Divorce Basics

A marriage doesn't legally end until a Judge signs the Judgment of Divorce.

In New York State, the Supreme Court is the only court that handles divorce cases.

Family Court can help with custody, visitation, and child support issues before you file for a divorce however, you can’t get a divorce in Family Court.

The person who files for the divorce is called the Plaintiff. The spouse (the person who the Plaintiff wants to divorce) is called the Defendant.

New York State does not recognize common law marriage except in certain situations.

If you think you have a common law marriage, speak with a lawyer or the court before filing for a divorce.

Divorces can be uncontested or contested.

An uncontested divorce is one where the spouse agrees with all parts of the divorce. In some cases, the spouses have a settlement agreement that explains what they have agreed on.

If the spouse does not agree to divorce, the divorce is contested. There are many reasons why a spouse might not agree to a divorce. The spouse could disagree with how property will be divided, who will be responsible for debt, child custody, or even the divorce itself. Contested divorces can be very complicated.

Before a Judge will sign the Judgment of Divorce, all money and parenting issues must be worked out.

If you have money or parenting issues to work out with your spouse, Alternative Dispute Resolution (ADR) may help. ADR refers to a variety of processes where both sides work together with a professional to find a solution.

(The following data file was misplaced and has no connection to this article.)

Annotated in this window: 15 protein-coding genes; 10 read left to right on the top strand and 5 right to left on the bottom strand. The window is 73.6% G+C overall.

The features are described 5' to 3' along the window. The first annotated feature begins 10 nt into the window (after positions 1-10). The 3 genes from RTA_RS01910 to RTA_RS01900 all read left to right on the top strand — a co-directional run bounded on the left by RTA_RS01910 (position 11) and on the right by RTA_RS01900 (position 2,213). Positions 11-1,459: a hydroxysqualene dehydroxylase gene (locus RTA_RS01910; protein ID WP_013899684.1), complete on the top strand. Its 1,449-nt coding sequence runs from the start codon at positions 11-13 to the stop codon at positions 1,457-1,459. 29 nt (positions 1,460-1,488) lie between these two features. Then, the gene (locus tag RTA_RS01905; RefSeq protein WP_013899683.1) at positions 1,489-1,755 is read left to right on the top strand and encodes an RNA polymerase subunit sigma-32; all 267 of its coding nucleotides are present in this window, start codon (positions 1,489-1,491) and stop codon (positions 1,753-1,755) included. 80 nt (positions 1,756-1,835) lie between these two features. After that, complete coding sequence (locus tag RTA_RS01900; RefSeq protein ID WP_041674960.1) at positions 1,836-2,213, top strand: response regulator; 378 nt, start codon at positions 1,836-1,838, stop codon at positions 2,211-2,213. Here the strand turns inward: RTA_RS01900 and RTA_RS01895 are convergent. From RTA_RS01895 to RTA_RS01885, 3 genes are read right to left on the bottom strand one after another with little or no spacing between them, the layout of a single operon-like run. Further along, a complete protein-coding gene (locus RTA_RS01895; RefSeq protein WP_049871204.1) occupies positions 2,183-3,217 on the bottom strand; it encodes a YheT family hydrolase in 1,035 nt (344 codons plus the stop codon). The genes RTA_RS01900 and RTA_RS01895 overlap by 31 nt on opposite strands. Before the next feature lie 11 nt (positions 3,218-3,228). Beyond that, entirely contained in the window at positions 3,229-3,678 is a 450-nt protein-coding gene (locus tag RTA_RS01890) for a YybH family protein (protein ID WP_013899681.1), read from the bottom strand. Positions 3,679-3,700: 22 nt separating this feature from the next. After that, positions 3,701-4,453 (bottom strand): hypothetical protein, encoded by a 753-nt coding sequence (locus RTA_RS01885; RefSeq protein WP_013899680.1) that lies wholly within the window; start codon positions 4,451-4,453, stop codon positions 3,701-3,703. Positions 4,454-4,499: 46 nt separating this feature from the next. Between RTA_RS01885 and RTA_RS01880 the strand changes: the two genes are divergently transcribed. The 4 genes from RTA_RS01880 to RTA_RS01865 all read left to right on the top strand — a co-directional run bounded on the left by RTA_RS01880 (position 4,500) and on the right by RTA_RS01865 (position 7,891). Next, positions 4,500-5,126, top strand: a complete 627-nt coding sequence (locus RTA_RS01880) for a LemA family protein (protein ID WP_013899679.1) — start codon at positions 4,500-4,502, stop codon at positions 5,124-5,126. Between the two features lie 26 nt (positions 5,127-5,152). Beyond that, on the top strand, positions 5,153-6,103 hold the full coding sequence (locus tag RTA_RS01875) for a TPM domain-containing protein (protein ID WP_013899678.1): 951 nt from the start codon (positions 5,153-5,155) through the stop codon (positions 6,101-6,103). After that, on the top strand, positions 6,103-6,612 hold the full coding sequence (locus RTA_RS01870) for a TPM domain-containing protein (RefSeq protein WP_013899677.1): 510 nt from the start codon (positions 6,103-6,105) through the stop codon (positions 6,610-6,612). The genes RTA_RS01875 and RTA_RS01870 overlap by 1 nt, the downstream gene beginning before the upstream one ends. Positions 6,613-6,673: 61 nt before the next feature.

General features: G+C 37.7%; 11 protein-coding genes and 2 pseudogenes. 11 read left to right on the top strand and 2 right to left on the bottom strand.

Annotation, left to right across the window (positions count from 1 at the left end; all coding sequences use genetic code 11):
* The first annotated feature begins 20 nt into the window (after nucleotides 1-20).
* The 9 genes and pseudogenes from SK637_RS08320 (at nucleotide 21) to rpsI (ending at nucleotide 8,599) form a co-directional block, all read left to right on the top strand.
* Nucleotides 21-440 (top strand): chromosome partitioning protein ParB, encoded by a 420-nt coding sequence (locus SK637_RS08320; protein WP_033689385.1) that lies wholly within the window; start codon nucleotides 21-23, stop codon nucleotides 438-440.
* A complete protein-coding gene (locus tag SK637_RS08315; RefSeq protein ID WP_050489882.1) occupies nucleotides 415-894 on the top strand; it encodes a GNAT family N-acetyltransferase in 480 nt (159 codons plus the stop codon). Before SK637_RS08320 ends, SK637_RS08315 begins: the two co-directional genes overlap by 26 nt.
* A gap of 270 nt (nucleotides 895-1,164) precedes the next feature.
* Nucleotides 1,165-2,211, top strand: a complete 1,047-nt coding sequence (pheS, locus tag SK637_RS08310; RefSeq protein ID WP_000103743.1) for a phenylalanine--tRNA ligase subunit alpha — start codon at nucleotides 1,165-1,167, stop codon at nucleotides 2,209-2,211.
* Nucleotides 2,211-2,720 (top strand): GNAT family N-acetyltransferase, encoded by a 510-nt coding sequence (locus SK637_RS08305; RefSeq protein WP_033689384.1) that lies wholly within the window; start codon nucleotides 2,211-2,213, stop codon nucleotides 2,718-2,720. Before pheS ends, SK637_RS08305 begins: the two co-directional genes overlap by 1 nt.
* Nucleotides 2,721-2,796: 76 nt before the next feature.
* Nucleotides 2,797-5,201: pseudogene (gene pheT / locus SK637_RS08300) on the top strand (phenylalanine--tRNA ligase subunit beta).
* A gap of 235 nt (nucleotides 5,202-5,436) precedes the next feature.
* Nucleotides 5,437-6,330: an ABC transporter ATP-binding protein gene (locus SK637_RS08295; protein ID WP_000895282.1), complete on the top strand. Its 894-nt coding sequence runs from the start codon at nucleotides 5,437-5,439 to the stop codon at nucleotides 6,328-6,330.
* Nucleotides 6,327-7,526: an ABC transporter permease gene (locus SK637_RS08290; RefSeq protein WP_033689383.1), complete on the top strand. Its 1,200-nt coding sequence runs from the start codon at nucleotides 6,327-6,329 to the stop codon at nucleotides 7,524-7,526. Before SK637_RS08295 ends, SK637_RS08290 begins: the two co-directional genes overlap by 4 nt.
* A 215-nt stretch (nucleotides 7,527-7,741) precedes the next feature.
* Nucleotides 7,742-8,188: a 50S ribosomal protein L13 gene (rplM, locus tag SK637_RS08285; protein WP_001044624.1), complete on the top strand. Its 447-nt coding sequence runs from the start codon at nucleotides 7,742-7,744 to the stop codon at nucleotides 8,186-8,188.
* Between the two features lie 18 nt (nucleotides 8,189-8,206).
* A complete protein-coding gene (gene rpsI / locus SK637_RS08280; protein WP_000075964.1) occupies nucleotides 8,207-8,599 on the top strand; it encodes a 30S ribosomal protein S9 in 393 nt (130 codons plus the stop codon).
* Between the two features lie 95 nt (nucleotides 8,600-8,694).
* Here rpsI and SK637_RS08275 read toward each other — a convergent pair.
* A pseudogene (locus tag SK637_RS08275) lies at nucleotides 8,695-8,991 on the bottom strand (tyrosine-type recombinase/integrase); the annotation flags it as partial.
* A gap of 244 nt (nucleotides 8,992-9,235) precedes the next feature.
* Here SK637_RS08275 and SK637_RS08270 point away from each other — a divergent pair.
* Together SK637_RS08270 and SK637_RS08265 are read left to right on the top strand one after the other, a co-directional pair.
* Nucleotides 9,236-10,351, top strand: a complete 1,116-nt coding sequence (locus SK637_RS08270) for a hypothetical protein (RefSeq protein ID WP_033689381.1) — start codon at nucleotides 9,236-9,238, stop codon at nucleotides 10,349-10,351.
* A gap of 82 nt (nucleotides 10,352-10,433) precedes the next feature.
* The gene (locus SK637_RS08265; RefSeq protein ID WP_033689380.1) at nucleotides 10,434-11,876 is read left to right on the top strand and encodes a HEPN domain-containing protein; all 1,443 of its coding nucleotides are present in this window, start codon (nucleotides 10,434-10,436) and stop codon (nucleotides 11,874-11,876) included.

ADR often takes place outside of court and can help you save time and money. It can also be less stressful than traditional court proceedings.

There are different kinds of ADR processes. Divorce mediation and collaborative family law are two kinds. ADR may not be an option for you if there is a history or fear of domestic violence or abuse.

To get divorced in New York State, you must meet residency and grounds requirements.

To get a divorce in New York State, residency is required. This means that you or your spouse must have lived in New York State for a certain amount of time.

You must also prove that there is a legally acceptable reason to get a divorce. This is called grounds.

You must know where your spouse is.

New York State requires that the court papers for the divorce are personally delivered to the Defendant, your spouse. If you don't know where your spouse is, ask the Supreme Court Clerk's Office for more information about alternative service.


Starting a Divorce Case

Divorce cases can be complicated. It is always a good idea to speak with an attorney about your specific case, before filing any papers with the court.

If you are filing for an uncontested divorce and have no children under 21, you can use the DIY Uncontested Divorce Program to make your papers.

If you are filing for an uncontested divorce and have children under 21, use the paper Uncontested Divorce Packet.

If you are filing for a contested divorce, it is a good idea to speak with a lawyer. Usually, for a contested divorce you and your spouse will have to go Supreme Court several times before the Judge can decide the issues you disagree with.

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